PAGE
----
Texting while driving: the new drunk driving
Texting and driving – and gadgets like iPods and GPS devices – are a public safety epidemic.
(Page 2 of 4)
And even where hand-held phone use in cars is banned – as it is in California, Connecticut, New Jersey, New York, Oregon, Washington, the District of Columbia, and the Virgin Islands – enforcement is difficult. One study observing New York drivers, for instance, showed that the law did little to reduce the number of drivers with phones to ears.Skip to next paragraph
Subscribe Today to the Monitor
Moreover, some research suggests that Americans are actually addicted to their phones. Harvard University psychiatrist John Ratey and other researchers have found that the brain receives a rush when it processes a text message or ring – the same high a gambler feels when hitting the jackpot.
'DISTRACTED DRIVING' IS A CATCHALL TERM that can include all sorts of behavior behind the wheel, from eating to applying makeup to texting. A distracted driver has what psychologists call "inattention blindness" – the brain does not process what is physically within eyesight, such as a red light.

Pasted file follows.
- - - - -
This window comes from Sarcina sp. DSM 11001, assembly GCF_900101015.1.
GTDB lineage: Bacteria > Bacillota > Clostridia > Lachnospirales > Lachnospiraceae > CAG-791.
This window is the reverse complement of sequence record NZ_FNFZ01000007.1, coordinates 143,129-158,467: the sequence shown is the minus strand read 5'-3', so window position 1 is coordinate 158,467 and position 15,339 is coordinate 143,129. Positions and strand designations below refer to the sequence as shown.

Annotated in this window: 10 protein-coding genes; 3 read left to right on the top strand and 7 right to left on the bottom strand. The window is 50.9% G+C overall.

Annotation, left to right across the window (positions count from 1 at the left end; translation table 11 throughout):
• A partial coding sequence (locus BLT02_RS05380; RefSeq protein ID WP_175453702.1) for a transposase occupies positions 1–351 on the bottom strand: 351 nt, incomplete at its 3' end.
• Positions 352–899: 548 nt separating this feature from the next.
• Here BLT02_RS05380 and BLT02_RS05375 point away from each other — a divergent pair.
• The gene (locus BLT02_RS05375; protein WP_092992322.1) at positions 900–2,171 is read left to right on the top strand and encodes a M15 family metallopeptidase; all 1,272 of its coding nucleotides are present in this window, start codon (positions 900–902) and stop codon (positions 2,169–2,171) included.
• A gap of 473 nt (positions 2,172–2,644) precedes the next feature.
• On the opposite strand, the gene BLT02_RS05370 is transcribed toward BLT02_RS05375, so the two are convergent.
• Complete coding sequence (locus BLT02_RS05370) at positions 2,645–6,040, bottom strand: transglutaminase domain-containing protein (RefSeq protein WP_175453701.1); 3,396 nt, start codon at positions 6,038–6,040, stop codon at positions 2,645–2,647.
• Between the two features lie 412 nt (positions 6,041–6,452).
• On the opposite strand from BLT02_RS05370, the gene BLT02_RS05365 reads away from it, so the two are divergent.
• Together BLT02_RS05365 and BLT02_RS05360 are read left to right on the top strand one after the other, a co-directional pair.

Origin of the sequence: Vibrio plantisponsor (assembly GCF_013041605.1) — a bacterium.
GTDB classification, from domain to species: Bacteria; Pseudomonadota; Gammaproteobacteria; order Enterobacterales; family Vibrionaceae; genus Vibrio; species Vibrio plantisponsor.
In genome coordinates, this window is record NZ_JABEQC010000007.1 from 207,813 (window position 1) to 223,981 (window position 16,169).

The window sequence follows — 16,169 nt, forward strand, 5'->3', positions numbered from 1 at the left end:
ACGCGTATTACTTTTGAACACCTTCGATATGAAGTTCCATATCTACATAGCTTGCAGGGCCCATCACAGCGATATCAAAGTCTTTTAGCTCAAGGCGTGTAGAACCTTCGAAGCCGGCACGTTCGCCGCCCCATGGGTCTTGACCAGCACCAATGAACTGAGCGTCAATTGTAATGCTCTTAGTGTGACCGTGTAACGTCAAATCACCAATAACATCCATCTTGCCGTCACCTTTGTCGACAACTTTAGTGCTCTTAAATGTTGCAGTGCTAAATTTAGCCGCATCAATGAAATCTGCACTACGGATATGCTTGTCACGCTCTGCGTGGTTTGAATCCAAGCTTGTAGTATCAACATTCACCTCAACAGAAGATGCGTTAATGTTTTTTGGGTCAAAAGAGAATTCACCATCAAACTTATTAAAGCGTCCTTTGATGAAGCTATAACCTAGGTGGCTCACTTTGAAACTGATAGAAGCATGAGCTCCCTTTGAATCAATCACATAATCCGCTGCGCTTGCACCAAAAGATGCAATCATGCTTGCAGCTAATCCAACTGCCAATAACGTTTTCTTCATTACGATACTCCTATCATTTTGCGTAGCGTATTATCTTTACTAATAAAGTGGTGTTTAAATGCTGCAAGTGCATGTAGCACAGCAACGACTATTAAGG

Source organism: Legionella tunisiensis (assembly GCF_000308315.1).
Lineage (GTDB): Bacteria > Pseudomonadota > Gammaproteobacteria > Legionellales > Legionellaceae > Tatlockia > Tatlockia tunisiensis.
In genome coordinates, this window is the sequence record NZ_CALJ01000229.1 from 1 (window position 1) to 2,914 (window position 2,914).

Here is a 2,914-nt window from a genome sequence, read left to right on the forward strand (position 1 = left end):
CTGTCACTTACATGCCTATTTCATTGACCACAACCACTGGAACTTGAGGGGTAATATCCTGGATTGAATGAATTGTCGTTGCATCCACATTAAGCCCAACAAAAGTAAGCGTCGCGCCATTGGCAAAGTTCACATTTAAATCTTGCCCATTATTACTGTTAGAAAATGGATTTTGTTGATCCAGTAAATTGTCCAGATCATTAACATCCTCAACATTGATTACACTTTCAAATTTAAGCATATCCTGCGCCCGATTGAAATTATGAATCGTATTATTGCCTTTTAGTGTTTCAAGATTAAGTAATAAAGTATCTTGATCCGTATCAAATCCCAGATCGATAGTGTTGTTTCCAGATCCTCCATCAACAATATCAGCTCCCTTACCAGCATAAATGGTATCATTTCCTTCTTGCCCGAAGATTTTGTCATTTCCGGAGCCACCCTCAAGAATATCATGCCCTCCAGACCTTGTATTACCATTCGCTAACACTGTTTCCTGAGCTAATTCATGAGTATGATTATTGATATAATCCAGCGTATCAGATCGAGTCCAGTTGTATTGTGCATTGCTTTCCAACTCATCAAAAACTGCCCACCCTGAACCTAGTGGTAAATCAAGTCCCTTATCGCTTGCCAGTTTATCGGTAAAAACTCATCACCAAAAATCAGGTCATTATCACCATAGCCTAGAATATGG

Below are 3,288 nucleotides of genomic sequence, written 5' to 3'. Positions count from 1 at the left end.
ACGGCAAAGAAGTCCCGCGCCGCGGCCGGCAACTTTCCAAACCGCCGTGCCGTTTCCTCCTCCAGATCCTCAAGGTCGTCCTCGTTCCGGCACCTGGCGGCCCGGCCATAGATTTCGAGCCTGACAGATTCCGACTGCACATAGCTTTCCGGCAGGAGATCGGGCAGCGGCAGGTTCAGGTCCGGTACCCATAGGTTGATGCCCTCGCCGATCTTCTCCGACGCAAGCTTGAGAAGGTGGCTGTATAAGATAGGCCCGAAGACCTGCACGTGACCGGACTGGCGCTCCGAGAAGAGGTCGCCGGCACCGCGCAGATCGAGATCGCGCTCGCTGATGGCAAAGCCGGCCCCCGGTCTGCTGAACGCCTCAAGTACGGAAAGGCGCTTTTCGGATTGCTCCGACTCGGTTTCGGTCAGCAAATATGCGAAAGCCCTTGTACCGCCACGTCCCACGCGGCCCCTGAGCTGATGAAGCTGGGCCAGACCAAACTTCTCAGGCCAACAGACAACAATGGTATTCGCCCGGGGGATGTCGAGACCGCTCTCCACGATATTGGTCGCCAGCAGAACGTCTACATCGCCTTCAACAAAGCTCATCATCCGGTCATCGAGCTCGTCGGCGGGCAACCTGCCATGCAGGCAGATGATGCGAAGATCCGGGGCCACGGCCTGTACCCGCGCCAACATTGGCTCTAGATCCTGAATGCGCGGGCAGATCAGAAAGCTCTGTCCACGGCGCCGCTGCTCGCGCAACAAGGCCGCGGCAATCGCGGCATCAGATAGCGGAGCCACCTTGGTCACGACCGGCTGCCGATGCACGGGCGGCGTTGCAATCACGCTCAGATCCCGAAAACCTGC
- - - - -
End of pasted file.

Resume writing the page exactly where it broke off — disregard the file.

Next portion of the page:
The movement against distracted driving has increasingly focused on what it considers a deadly mix of two American passions: the automobile and new technology.
"There are always going to be distractions," says David Teater, senior director of transportation strategic initiatives at the National Safety Council, whose 12-year-old son was killed in a crash caused by a driver on a cellphone. "But the advent of mobile electronic communication devices has really changed the game because they've become so phenomenally prolific in such a short period of time. We've been talking on the phone for 80 years. We've been driving 100 years. It's only recently that we've tried to combine the two."
Most drivers say they're not happy about sharing the road with others trying the new technology.
A 2009 AAA Foundation study found that 91.5 percent of drivers considered talking on the phone while driving a serious threat to their safety; 97 percent said it was completely unacceptable to send a text or e-mail while driving. But two-thirds of those people admitted talking on their own phones while driving, and 1 in 7 have texted while driving.
Similarly, a National Highway Traffic Safety Administration study, in which data collectors observed drivers, estimated that 6 percent of drivers at any time are on the phone.